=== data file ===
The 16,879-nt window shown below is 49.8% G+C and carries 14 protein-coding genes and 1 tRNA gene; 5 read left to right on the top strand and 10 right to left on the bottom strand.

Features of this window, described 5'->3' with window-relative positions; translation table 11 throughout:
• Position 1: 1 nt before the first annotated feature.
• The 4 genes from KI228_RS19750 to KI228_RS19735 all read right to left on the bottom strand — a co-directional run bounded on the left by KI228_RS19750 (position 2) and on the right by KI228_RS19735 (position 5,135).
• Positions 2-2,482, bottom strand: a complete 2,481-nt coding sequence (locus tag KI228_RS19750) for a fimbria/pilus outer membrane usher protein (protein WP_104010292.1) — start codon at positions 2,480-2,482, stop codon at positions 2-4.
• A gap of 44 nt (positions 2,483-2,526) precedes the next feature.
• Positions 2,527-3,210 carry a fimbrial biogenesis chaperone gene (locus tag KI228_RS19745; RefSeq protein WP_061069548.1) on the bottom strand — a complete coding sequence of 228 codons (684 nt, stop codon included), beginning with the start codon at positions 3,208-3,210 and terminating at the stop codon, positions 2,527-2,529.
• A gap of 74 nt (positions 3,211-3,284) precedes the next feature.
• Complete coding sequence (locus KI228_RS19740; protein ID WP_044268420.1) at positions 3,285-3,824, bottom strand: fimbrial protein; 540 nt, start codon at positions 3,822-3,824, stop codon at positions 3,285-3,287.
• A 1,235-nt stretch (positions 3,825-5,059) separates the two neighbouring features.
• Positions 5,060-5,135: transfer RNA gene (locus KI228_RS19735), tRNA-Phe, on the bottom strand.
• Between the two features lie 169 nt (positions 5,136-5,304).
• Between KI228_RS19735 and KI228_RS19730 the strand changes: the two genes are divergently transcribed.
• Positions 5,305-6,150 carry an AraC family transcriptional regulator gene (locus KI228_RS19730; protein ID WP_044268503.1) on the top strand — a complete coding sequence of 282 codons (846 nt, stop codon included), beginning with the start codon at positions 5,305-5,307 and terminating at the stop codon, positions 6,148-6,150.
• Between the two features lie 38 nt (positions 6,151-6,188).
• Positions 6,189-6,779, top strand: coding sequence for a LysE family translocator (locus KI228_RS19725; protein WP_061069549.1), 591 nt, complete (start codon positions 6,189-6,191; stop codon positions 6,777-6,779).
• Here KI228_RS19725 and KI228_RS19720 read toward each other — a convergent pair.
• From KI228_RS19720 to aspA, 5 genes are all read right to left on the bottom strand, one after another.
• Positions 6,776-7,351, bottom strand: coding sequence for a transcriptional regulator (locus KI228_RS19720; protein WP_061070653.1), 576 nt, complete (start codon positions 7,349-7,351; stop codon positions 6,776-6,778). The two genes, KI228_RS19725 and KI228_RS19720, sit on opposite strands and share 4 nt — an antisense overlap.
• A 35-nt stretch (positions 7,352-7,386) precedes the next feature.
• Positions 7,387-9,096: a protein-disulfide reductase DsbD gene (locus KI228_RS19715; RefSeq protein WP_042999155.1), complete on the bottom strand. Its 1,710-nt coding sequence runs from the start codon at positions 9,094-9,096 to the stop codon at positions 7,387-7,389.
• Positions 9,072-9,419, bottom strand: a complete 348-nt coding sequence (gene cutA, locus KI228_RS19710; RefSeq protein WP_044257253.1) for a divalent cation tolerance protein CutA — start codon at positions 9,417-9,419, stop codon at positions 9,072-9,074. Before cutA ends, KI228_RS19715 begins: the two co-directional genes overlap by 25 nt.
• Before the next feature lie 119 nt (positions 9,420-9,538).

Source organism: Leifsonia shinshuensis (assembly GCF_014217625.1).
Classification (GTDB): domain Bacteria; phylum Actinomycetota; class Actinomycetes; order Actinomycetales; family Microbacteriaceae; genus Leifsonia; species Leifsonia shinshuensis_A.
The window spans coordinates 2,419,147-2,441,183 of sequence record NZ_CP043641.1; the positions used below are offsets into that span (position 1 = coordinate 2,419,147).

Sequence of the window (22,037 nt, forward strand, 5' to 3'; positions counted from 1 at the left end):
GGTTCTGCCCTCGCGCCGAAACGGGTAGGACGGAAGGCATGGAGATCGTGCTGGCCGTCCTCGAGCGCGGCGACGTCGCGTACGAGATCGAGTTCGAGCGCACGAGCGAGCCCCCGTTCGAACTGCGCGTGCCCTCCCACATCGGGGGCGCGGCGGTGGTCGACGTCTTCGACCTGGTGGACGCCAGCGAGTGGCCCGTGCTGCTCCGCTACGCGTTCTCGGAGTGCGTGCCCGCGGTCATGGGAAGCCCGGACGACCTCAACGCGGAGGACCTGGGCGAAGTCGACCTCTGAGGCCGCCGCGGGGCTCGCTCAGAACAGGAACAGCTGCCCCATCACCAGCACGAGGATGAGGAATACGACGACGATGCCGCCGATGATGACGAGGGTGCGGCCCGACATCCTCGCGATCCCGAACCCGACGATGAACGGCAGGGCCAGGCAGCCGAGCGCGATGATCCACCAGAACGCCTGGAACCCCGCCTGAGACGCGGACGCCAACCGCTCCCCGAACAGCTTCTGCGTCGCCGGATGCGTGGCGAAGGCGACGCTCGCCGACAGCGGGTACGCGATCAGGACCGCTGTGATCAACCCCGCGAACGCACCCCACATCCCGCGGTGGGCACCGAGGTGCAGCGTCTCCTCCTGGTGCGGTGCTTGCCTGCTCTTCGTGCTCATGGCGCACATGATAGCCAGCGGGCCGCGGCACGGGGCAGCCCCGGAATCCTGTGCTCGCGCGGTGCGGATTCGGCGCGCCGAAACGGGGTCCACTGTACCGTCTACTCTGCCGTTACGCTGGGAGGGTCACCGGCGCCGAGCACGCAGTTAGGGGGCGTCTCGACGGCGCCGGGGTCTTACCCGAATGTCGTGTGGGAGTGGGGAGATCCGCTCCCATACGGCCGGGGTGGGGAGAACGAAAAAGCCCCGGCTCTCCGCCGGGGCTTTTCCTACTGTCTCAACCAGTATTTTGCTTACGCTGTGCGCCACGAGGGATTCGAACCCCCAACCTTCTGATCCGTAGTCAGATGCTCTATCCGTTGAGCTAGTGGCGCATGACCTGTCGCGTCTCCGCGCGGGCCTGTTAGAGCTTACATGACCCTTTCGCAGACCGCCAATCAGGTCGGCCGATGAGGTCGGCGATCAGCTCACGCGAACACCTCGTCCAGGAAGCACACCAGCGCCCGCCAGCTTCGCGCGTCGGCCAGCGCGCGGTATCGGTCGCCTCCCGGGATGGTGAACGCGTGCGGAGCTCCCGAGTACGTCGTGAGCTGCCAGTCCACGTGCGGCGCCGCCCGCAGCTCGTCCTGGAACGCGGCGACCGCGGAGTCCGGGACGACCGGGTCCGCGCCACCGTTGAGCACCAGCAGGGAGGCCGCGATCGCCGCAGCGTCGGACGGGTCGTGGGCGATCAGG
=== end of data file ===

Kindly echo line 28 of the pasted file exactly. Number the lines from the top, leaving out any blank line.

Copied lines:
GGTTCTGCCCTCGCGCCGAAACGGGTAGGACGGAAGGCATGGAGATCGTGCTGGCCGTCCTCGAGCGCGGCGACGTCGCGTACGAGATCGAGTTCGAGCGCACGAGCGAGCCCCCGTTCGAACTGCGCGTGCCCTCCCACATCGGGGGCGCGGCGGTGGTCGACGTCTTCGACCTGGTGGACGCCAGCGAGTGGCCCGTGCTGCTCCGCTACGCGTTCTCGGAGTGCGTGCCCGCGGTCATGGGAAGCCCGGACGACCTCAACGCGGAGGACCTGGGCGAAGTCGACCTCTGAGGCCGCCGCGGGGCTCGCTCAGAACAGGAACAGCTGCCCCATCACCAGCACGAGGATGAGGAATACGACGACGATGCCGCCGATGATGACGAGGGTGCGGCCCGACATCCTCGCGATCCCGAACCCGACGATGAACGGCAGGGCCAGGCAGCCGAGCGCGATGATCCACCAGAACGCCTGGAACCCCGCCTGAGACGCGGACGCCAACCGCTCCCCGAACAGCTTCTGCGTCGCCGGATGCGTGGCGAAGGCGACGCTCGCCGACAGCGGGTACGCGATCAGGACCGCTGTGATCAACCCCGCGAACGCACCCCACATCCCGCGGTGGGCACCGAGGTGCAGCGTCTCCTCCTGGTGCGGTGCTTGCCTGCTCTTCGTGCTCATGGCGCACATGATAGCCAGCGGGCCGCGGCACGGGGCAGCCCCGGAATCCTGTGCTCGCGCGGTGCGGATTCGGCGCGCCGAAACGGGGTCCACTGTACCGTCTACTCTGCCGTTACGCTGGGAGGGTCACCGGCGCCGAGCACGCAGTTAGGGGGCGTCTCGACGGCGCCGGGGTCTTACCCGAATGTCGTGTGGGAGTGGGGAGATCCGCTCCCATACGGCCGGGGTGGGGAGAACGAAAAAGCCCCGGCTCTCCGCCGGGGCTTTTCCTACTGTCTCAACCAGTATTTTGCTTACGCTGTGCGCCACGAGGGATTCGAACCCCCAACCTTCTGATCCGTAGTCAGATGCTCTATCCGTTGAGCTAGTGGCGCATGACCTGTCGCGTCTCCGCGCGGGCCTGTTAGAGCTTACATGACCCTTTCGCAGACCGCCAATCAGGTCGGCCGATGAGGTCGGCGATCAGCTCACGCGAACACCTCGTCCAGGAAGCACACCAGCGCCCGCCAGCTTCGCGCGTCGGCCAGCGCGCGGTATCGGTCGCCTCCCGGGATGGTGAACGCGTGCGGAGCTCCCGAGTACGTCGTGAGCTGCCAGTCCACGTGCGGCGCCGCCCGCAGCTCGTCCTGGAACGCGGCGACCGCGGAGTCCGGGACGACCGGGTCCGCGCCACCGTTGAGCACCAGCAGGGAGGCCGCGATCGCCGCAGCGTCGGACGGGTCGTGGGCGATCAGG